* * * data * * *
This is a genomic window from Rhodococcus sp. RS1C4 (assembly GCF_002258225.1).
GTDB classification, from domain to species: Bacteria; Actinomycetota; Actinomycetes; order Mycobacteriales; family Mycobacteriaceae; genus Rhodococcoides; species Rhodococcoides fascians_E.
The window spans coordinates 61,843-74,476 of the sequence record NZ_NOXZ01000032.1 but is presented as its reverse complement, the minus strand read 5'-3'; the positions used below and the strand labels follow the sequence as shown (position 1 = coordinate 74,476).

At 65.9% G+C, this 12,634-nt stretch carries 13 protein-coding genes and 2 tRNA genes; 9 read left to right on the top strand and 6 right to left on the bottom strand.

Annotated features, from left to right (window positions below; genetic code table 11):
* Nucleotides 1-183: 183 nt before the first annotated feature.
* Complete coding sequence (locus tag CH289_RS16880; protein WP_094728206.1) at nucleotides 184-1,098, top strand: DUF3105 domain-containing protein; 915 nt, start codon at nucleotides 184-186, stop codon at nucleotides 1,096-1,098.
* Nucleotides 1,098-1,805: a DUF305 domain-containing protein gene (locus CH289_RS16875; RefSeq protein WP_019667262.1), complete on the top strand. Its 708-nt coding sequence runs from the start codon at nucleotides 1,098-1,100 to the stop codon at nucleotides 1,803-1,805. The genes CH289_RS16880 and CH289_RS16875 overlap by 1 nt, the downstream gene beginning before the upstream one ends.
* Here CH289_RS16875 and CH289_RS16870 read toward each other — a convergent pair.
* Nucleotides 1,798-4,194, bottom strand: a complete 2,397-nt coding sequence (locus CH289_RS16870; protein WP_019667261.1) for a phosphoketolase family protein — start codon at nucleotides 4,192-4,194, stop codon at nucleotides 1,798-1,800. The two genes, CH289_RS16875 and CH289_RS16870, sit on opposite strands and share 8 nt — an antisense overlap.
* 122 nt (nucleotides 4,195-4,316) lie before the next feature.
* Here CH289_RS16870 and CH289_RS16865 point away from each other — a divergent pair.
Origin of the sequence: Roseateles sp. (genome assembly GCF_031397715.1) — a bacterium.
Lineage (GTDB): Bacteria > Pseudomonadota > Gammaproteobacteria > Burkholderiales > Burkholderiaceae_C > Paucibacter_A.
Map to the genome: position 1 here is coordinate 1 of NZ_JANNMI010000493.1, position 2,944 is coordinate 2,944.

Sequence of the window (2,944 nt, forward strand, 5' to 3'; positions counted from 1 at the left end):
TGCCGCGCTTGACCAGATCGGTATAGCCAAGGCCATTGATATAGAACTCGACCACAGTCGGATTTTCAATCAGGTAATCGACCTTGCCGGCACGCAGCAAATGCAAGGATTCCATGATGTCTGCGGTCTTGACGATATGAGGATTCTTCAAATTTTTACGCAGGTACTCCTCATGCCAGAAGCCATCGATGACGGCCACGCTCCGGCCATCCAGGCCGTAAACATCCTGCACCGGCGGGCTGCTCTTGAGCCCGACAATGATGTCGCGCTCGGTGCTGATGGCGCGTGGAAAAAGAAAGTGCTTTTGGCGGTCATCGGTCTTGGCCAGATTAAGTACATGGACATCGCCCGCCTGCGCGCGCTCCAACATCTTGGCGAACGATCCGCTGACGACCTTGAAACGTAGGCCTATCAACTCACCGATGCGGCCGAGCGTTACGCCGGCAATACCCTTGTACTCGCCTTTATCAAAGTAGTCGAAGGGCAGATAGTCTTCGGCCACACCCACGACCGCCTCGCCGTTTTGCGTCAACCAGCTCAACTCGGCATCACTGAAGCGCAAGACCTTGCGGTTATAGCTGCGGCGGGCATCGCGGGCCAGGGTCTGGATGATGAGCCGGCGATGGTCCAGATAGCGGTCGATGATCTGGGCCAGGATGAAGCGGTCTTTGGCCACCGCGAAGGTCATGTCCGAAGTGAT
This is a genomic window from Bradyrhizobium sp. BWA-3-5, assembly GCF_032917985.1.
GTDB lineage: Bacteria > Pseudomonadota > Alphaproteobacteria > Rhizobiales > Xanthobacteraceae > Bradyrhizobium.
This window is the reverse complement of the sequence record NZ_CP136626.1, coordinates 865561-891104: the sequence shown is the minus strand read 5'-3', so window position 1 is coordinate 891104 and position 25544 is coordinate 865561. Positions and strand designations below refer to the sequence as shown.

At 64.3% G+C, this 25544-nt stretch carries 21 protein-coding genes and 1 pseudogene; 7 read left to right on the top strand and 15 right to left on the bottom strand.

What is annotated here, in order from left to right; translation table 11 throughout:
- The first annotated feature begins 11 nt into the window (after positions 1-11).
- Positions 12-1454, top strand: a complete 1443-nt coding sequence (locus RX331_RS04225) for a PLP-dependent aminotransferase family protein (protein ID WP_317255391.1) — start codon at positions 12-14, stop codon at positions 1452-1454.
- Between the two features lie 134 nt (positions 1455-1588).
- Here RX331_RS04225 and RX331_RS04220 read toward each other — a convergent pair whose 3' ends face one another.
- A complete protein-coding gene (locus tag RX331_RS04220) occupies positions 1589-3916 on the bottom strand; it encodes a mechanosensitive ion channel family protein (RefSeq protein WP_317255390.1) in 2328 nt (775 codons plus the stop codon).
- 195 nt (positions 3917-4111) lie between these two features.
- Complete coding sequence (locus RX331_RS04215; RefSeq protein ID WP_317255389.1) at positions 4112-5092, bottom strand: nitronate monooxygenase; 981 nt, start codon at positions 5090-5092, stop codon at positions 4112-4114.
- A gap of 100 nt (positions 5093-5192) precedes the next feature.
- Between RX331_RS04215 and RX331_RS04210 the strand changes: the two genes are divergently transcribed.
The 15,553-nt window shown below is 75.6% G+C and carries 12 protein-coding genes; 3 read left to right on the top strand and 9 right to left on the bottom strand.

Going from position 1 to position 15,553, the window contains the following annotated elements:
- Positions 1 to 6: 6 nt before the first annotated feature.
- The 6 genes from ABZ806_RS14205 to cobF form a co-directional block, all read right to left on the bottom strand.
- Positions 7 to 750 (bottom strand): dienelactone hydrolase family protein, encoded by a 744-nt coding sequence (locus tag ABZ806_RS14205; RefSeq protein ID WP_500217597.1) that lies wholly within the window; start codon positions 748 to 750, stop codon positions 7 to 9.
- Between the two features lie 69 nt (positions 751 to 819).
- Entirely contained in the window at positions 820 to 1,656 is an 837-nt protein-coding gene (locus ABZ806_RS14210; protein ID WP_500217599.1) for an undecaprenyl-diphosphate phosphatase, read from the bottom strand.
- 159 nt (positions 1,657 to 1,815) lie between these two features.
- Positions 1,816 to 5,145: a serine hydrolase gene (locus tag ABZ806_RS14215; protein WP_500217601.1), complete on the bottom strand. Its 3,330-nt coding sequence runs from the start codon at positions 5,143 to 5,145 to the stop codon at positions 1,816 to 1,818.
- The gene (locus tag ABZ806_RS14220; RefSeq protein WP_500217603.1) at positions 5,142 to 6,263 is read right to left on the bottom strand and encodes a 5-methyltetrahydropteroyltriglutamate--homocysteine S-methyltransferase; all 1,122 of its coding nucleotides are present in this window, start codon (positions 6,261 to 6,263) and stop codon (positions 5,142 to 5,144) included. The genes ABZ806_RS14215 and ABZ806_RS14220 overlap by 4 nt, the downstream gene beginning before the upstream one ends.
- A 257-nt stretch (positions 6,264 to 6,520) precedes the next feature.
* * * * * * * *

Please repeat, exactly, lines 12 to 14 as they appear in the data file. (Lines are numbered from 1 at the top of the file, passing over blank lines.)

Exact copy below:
* Here CH289_RS16870 and CH289_RS16865 point away from each other — a divergent pair.
Origin of the sequence: Roseateles sp. (genome assembly GCF_031397715.1) — a bacterium.
Lineage (GTDB): Bacteria > Pseudomonadota > Gammaproteobacteria > Burkholderiales > Burkholderiaceae_C > Paucibacter_A.